A 30-year sentence was delivered yesterday for infecting one partner and exposing four others to HIV, and it officially makes Michael “Mandingo” Johnson an HIV criminal.
In a nutshell, Johnson actively used social media to attract sexual partners without disclosing his HIV-positive status, much like many gay men do the world over. We covered this in detail in May after the jury reached a guilty verdict. In his sentencing hearing yesterday, as reported by The Daily Mail, St. Charles County Circuit Judge Jon Cunningham said Johnson committed “very severe crimes for not disclosing his HIV status.” Health advocates, however, have a very different take.
“Having unprotected sex is poor judgment, not a criminal act,” said The Center for HIV Law and Policy as quoted in The Nation. They note in addition to Missouri, 31 other states criminalize HIV exposure or transmission and, in some cases, still penalize after status disclosure or condom use. That, and the fact most of these laws were written at the height of the epidemic in the late 80s and 90s, advocates argue, have the unintended consequences of fostering the stigma and heighten the risk of transmission by scaring people today of getting tested.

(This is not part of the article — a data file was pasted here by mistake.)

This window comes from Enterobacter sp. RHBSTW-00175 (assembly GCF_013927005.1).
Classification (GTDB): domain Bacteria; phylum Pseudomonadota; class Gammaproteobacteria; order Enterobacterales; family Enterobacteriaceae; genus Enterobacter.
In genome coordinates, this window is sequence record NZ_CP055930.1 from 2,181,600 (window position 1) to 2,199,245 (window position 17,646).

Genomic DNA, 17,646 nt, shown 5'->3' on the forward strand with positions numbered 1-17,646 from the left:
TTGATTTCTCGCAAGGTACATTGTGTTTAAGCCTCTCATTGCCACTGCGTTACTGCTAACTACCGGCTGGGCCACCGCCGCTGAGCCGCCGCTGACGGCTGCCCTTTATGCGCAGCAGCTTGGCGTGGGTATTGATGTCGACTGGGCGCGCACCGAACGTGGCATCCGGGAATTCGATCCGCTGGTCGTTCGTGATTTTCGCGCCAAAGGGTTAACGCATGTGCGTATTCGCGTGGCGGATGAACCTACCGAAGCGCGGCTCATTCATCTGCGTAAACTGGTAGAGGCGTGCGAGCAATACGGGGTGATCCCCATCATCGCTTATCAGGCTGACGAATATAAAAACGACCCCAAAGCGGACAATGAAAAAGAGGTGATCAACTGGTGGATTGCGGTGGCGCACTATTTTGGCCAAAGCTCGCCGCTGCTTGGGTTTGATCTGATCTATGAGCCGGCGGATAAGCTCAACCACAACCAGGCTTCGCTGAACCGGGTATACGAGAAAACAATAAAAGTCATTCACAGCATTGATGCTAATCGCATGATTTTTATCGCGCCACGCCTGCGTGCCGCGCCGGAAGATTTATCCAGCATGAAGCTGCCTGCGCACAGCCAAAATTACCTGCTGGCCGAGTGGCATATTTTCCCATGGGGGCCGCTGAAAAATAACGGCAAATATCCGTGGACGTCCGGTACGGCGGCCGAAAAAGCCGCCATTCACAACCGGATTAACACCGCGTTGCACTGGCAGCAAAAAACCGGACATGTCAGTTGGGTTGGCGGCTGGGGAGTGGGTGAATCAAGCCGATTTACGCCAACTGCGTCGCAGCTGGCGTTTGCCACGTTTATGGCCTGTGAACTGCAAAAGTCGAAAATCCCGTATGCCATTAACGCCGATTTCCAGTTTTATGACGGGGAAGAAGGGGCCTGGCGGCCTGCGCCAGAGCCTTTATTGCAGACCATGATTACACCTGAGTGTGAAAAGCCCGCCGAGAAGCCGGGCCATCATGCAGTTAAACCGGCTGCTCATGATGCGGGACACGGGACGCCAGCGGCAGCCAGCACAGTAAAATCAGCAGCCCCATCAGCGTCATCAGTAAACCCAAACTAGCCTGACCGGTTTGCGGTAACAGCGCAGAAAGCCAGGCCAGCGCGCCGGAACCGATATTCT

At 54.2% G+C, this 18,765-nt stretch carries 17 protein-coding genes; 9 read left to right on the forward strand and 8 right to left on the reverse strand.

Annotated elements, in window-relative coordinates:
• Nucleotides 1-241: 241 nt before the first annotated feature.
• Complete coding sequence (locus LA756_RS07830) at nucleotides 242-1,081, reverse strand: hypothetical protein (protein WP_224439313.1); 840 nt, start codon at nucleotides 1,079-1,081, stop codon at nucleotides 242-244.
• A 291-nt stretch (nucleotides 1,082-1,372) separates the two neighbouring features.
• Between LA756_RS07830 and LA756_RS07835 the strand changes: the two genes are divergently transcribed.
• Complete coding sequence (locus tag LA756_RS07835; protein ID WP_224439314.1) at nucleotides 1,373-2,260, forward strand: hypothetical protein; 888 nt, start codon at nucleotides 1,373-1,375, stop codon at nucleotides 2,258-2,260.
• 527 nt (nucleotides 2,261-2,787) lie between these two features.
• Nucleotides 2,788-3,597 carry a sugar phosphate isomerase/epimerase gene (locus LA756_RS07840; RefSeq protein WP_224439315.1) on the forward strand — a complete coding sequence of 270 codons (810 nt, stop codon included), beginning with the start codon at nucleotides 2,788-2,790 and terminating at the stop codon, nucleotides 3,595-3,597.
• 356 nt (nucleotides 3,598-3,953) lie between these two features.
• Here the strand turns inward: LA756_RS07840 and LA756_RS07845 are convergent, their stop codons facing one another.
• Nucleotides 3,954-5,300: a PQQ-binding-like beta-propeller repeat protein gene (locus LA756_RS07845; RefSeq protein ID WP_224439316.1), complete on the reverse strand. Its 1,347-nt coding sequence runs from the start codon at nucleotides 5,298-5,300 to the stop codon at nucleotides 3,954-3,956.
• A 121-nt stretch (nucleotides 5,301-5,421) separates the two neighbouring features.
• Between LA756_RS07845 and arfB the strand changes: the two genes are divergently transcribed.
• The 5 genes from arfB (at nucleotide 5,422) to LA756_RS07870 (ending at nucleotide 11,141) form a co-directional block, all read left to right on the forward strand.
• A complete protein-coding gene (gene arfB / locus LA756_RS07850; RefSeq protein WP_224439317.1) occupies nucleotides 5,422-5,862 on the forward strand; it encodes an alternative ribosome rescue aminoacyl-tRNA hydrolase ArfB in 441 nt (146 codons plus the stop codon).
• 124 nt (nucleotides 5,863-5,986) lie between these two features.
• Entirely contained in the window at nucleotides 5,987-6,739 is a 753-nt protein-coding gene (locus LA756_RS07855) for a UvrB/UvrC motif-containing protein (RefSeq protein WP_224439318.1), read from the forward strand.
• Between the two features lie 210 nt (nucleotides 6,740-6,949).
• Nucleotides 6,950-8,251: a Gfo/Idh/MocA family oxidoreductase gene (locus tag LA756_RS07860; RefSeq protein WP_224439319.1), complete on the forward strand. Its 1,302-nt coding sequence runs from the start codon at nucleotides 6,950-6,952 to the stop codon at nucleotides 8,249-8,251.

As LaTrischa Miles of Missouri AIDS Task Force relayed to Poz.com,
“The state of Missouri spends significant resources encouraging its citizens to be tested for HIV. The state then prosecutes people who test positive for HIV and are unable to prove that they disclosed this to their sexual partners. That just doesn’t make sense.
Adding The Atlantic, “Laws that make exposing someone to HIV a criminal act are designed to stop the virus from spreading. But they don’t.” Boom. So what does?
We will never know if Johnson lied about his status. We will never know if his victims ever asked. We do know no one protected themselves. The Center for HIV Law & Policy calls that “victims put[ting] the government seal of approval on their avoidance of responsibility for personal decisions about their sex lives.”
And Mayo Schreiber, the center’s deputy director says, “Punishing Michael Johnson as if he is a murderer because state officials have failed to address a severely outdated, irrational criminal law is not only fundamentally unfair, it is barbaric.”
Drops mic …